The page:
Authority continues the story of The Southern Reach after part 1, Annihilation. This time, we follow a man known mostly as ‘Control’, but this must be a joke because being “in control” is the last thing he is. Control is the new director of the Southern Reach, sent in after the disastrous 12th expedition into Area X to fix the institute. To weed out the bad parts.
Authority moves away from book 1 to new characters and new locations, but the sense of mystery and paranoia remains. Is it just as good as book 1? Almost. We move out of Area X and follow our main protagonist Control while he walks the corridors of the Southern Reach’s office building. The strangeness of Area X seems to have radiated into the very organization that tries to understand it.
Control is sent into the Southern Reach to make sense of its organization, but the more he tries to get a handle on what went wrong in the institute and the more he learns about Area X, the more he sinks into a mire of confusion. He drowns in it, he loses his rudders and tries to swim through all the impossible facts. Not only this, but the Southern Reach employees resent his presence and actively work against him. It is an office nightmare.
I burned through this book at high speed, pulled along by Vandermeer’s great prose and tantalizing sense of mystery that he evokes. The characters here are strange cases, including Ghost Bird as a returnee of the 12th expedition, and the whole setup of the big Southern Reach office and the secrets going on inside it… it reminded me of The X-Files with agent Mulder digging through paperwork on strange alien secrets. The office building itself is a character on its own, with dated technology, a downsized staff and a smell of rot and honey.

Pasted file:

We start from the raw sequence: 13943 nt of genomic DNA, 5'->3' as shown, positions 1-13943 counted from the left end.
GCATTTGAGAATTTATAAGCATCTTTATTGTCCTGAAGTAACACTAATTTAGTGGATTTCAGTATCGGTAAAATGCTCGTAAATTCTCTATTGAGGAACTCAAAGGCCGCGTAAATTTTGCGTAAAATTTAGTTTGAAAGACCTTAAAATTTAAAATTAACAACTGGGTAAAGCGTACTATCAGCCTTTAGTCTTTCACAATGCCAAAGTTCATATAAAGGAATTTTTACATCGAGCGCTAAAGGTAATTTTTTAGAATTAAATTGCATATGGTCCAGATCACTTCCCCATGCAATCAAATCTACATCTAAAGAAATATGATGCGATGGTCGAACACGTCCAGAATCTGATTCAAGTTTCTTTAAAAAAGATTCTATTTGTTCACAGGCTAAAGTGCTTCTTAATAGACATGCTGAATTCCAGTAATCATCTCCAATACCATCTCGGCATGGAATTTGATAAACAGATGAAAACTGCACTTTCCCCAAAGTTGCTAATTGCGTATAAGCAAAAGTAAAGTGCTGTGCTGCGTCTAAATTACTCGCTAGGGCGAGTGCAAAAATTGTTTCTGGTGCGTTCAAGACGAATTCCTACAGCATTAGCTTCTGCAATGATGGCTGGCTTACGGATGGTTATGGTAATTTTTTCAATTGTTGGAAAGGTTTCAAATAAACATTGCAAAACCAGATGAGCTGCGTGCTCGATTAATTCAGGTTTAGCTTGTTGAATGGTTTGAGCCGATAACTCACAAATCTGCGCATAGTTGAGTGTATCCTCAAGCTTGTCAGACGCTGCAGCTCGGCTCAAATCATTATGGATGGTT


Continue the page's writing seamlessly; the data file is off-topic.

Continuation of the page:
Both Annihilation and Authority make you feel like you are stuck in a nightmare, but in different ways. Where Annihilation felt like being on an alien planet with Lovecraftian elements (like his story The Colour Out of Space), Authority feels more like the Philip K. Dick brand of losing yourself in endless layers of reality and paranoia.
Halfway through the book, I felt something was missing. A big revelation or a deeply mysterious event or anything, something that would compete with book 1, but that didn’t really happen. Now, something big does happen at the end, but I wish it happened sooner to spice up the story. Authority is partly a book about people that talk about whatever happened in the previous book, but doesn’t have equal power for itself to stand on. This makes the book feel a bit bloated and hitting with a smaller fist.
Still, Authority also adds a lot to the Southern Reach series. It deepens the mysteries considerably by showing the degenerated state of the organization, and it introduces some fascinating new characters.